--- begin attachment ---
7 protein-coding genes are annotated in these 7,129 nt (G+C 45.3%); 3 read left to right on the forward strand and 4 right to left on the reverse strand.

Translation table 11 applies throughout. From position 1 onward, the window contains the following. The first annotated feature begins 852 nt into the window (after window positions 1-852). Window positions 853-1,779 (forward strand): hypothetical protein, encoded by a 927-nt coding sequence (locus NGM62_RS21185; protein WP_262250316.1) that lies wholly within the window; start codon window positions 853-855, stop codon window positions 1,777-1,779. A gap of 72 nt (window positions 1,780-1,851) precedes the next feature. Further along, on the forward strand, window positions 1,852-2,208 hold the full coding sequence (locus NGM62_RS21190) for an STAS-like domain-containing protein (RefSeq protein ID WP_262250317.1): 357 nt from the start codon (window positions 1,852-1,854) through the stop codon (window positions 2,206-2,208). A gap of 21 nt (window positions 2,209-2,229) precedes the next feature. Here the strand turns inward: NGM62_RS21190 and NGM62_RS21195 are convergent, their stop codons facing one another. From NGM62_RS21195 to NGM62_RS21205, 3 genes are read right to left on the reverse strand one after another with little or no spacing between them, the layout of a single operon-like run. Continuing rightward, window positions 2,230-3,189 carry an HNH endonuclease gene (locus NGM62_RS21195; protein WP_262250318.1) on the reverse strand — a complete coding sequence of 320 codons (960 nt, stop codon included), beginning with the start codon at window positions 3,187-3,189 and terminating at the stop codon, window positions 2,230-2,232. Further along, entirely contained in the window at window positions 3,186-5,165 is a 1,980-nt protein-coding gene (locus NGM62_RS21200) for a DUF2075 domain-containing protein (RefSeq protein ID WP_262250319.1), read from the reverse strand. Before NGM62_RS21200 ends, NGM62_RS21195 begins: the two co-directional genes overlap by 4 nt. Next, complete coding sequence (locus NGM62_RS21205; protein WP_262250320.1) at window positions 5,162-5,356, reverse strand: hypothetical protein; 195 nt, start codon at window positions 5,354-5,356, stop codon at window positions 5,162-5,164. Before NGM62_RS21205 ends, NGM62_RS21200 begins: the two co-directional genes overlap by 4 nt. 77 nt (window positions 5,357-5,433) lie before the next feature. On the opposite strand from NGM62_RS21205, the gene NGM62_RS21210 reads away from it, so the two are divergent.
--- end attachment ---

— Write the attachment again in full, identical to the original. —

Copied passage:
7 protein-coding genes are annotated in these 7,129 nt (G+C 45.3%); 3 read left to right on the forward strand and 4 right to left on the reverse strand.

Translation table 11 applies throughout. From position 1 onward, the window contains the following. The first annotated feature begins 852 nt into the window (after window positions 1-852). Window positions 853-1,779 (forward strand): hypothetical protein, encoded by a 927-nt coding sequence (locus NGM62_RS21185; protein WP_262250316.1) that lies wholly within the window; start codon window positions 853-855, stop codon window positions 1,777-1,779. A gap of 72 nt (window positions 1,780-1,851) precedes the next feature. Further along, on the forward strand, window positions 1,852-2,208 hold the full coding sequence (locus NGM62_RS21190) for an STAS-like domain-containing protein (RefSeq protein ID WP_262250317.1): 357 nt from the start codon (window positions 1,852-1,854) through the stop codon (window positions 2,206-2,208). A gap of 21 nt (window positions 2,209-2,229) precedes the next feature. Here the strand turns inward: NGM62_RS21190 and NGM62_RS21195 are convergent, their stop codons facing one another. From NGM62_RS21195 to NGM62_RS21205, 3 genes are read right to left on the reverse strand one after another with little or no spacing between them, the layout of a single operon-like run. Continuing rightward, window positions 2,230-3,189 carry an HNH endonuclease gene (locus NGM62_RS21195; protein WP_262250318.1) on the reverse strand — a complete coding sequence of 320 codons (960 nt, stop codon included), beginning with the start codon at window positions 3,187-3,189 and terminating at the stop codon, window positions 2,230-2,232. Further along, entirely contained in the window at window positions 3,186-5,165 is a 1,980-nt protein-coding gene (locus NGM62_RS21200) for a DUF2075 domain-containing protein (RefSeq protein ID WP_262250319.1), read from the reverse strand. Before NGM62_RS21200 ends, NGM62_RS21195 begins: the two co-directional genes overlap by 4 nt. Next, complete coding sequence (locus NGM62_RS21205; protein WP_262250320.1) at window positions 5,162-5,356, reverse strand: hypothetical protein; 195 nt, start codon at window positions 5,354-5,356, stop codon at window positions 5,162-5,164. Before NGM62_RS21205 ends, NGM62_RS21200 begins: the two co-directional genes overlap by 4 nt. 77 nt (window positions 5,357-5,433) lie before the next feature. On the opposite strand from NGM62_RS21205, the gene NGM62_RS21210 reads away from it, so the two are divergent.